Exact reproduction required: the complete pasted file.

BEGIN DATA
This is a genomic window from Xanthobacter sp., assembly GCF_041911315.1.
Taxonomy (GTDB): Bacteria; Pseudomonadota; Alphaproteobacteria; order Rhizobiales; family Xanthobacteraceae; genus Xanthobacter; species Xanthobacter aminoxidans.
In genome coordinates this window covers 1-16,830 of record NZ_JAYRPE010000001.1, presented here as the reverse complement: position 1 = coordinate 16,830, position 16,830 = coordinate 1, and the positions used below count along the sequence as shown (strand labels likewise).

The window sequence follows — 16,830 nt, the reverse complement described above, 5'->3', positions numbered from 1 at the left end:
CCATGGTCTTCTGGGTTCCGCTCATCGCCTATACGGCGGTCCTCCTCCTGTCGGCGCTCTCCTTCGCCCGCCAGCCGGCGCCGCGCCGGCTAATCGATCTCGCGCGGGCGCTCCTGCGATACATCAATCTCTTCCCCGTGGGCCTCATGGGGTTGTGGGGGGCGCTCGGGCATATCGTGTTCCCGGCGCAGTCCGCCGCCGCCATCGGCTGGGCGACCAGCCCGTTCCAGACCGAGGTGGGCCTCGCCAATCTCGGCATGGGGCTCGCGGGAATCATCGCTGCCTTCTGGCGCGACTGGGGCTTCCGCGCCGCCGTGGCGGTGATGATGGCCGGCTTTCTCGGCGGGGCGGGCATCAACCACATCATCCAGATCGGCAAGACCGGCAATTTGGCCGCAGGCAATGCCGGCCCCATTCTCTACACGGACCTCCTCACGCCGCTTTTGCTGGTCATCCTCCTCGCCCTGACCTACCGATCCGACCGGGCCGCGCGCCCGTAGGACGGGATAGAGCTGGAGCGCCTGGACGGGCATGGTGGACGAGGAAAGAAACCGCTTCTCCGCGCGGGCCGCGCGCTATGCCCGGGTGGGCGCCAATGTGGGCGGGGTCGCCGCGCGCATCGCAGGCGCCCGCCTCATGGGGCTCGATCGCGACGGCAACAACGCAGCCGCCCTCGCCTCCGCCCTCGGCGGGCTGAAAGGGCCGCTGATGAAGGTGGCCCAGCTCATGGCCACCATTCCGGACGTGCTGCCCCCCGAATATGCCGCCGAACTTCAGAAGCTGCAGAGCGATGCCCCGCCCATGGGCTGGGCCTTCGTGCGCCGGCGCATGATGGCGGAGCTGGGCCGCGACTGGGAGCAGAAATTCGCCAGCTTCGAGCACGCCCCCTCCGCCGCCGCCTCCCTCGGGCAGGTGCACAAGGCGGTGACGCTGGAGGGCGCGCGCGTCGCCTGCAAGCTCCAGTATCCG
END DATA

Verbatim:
This is a genomic window from Xanthobacter sp., assembly GCF_041911315.1.
Taxonomy (GTDB): Bacteria; Pseudomonadota; Alphaproteobacteria; order Rhizobiales; family Xanthobacteraceae; genus Xanthobacter; species Xanthobacter aminoxidans.
In genome coordinates this window covers 1-16,830 of record NZ_JAYRPE010000001.1, presented here as the reverse complement: position 1 = coordinate 16,830, position 16,830 = coordinate 1, and the positions used below count along the sequence as shown (strand labels likewise).

The window sequence follows — 16,830 nt, the reverse complement described above, 5'->3', positions numbered from 1 at the left end:
CCATGGTCTTCTGGGTTCCGCTCATCGCCTATACGGCGGTCCTCCTCCTGTCGGCGCTCTCCTTCGCCCGCCAGCCGGCGCCGCGCCGGCTAATCGATCTCGCGCGGGCGCTCCTGCGATACATCAATCTCTTCCCCGTGGGCCTCATGGGGTTGTGGGGGGCGCTCGGGCATATCGTGTTCCCGGCGCAGTCCGCCGCCGCCATCGGCTGGGCGACCAGCCCGTTCCAGACCGAGGTGGGCCTCGCCAATCTCGGCATGGGGCTCGCGGGAATCATCGCTGCCTTCTGGCGCGACTGGGGCTTCCGCGCCGCCGTGGCGGTGATGATGGCCGGCTTTCTCGGCGGGGCGGGCATCAACCACATCATCCAGATCGGCAAGACCGGCAATTTGGCCGCAGGCAATGCCGGCCCCATTCTCTACACGGACCTCCTCACGCCGCTTTTGCTGGTCATCCTCCTCGCCCTGACCTACCGATCCGACCGGGCCGCGCGCCCGTAGGACGGGATAGAGCTGGAGCGCCTGGACGGGCATGGTGGACGAGGAAAGAAACCGCTTCTCCGCGCGGGCCGCGCGCTATGCCCGGGTGGGCGCCAATGTGGGCGGGGTCGCCGCGCGCATCGCAGGCGCCCGCCTCATGGGGCTCGATCGCGACGGCAACAACGCAGCCGCCCTCGCCTCCGCCCTCGGCGGGCTGAAAGGGCCGCTGATGAAGGTGGCCCAGCTCATGGCCACCATTCCGGACGTGCTGCCCCCCGAATATGCCGCCGAACTTCAGAAGCTGCAGAGCGATGCCCCGCCCATGGGCTGGGCCTTCGTGCGCCGGCGCATGATGGCGGAGCTGGGCCGCGACTGGGAGCAGAAATTCGCCAGCTTCGAGCACGCCCCCTCCGCCGCCGCCTCCCTCGGGCAGGTGCACAAGGCGGTGACGCTGGAGGGCGCGCGCGTCGCCTGCAAGCTCCAGTATCCG